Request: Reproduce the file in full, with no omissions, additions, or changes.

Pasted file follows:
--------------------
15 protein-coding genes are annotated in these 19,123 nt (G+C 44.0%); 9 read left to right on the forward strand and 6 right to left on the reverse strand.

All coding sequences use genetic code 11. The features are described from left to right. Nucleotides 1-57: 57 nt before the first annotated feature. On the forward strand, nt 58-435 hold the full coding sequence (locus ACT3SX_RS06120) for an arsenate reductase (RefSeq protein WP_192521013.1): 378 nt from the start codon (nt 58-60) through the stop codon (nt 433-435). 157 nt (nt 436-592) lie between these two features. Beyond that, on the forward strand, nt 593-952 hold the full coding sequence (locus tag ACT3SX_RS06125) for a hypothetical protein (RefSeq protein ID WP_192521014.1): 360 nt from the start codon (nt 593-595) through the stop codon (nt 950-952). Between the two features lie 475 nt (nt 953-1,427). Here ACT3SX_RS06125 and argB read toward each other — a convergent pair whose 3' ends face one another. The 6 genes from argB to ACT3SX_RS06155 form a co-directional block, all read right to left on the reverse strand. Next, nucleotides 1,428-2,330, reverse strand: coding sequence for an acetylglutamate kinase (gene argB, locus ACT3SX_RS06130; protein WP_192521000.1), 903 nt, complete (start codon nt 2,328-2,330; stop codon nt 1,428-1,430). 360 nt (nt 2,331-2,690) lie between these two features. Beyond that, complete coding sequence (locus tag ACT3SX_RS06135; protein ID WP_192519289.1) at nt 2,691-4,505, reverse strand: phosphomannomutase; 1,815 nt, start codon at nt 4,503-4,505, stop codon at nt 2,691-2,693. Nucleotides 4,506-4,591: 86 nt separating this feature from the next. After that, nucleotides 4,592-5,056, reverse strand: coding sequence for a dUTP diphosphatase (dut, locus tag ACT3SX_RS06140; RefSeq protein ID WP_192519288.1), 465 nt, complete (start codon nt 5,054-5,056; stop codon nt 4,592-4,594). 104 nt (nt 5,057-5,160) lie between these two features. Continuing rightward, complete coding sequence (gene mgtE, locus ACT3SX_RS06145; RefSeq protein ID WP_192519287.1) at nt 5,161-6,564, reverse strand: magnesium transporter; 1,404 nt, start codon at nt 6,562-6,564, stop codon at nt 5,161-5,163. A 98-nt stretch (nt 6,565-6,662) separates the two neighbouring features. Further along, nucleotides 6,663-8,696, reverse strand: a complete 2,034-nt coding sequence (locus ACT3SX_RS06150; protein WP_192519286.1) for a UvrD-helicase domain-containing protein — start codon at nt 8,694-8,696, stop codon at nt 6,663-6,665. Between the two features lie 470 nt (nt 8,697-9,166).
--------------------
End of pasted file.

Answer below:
15 protein-coding genes are annotated in these 19,123 nt (G+C 44.0%); 9 read left to right on the forward strand and 6 right to left on the reverse strand.

All coding sequences use genetic code 11. The features are described from left to right. Nucleotides 1-57: 57 nt before the first annotated feature. On the forward strand, nt 58-435 hold the full coding sequence (locus ACT3SX_RS06120) for an arsenate reductase (RefSeq protein WP_192521013.1): 378 nt from the start codon (nt 58-60) through the stop codon (nt 433-435). 157 nt (nt 436-592) lie between these two features. Beyond that, on the forward strand, nt 593-952 hold the full coding sequence (locus tag ACT3SX_RS06125) for a hypothetical protein (RefSeq protein ID WP_192521014.1): 360 nt from the start codon (nt 593-595) through the stop codon (nt 950-952). Between the two features lie 475 nt (nt 953-1,427). Here ACT3SX_RS06125 and argB read toward each other — a convergent pair whose 3' ends face one another. The 6 genes from argB to ACT3SX_RS06155 form a co-directional block, all read right to left on the reverse strand. Next, nucleotides 1,428-2,330, reverse strand: coding sequence for an acetylglutamate kinase (gene argB, locus ACT3SX_RS06130; protein WP_192521000.1), 903 nt, complete (start codon nt 2,328-2,330; stop codon nt 1,428-1,430). 360 nt (nt 2,331-2,690) lie between these two features. Beyond that, complete coding sequence (locus tag ACT3SX_RS06135; protein ID WP_192519289.1) at nt 2,691-4,505, reverse strand: phosphomannomutase; 1,815 nt, start codon at nt 4,503-4,505, stop codon at nt 2,691-2,693. Nucleotides 4,506-4,591: 86 nt separating this feature from the next. After that, nucleotides 4,592-5,056, reverse strand: coding sequence for a dUTP diphosphatase (dut, locus tag ACT3SX_RS06140; RefSeq protein ID WP_192519288.1), 465 nt, complete (start codon nt 5,054-5,056; stop codon nt 4,592-4,594). 104 nt (nt 5,057-5,160) lie between these two features. Continuing rightward, complete coding sequence (gene mgtE, locus ACT3SX_RS06145; RefSeq protein ID WP_192519287.1) at nt 5,161-6,564, reverse strand: magnesium transporter; 1,404 nt, start codon at nt 6,562-6,564, stop codon at nt 5,161-5,163. A 98-nt stretch (nt 6,565-6,662) separates the two neighbouring features. Further along, nucleotides 6,663-8,696, reverse strand: a complete 2,034-nt coding sequence (locus ACT3SX_RS06150; protein WP_192519286.1) for a UvrD-helicase domain-containing protein — start codon at nt 8,694-8,696, stop codon at nt 6,663-6,665. Between the two features lie 470 nt (nt 8,697-9,166).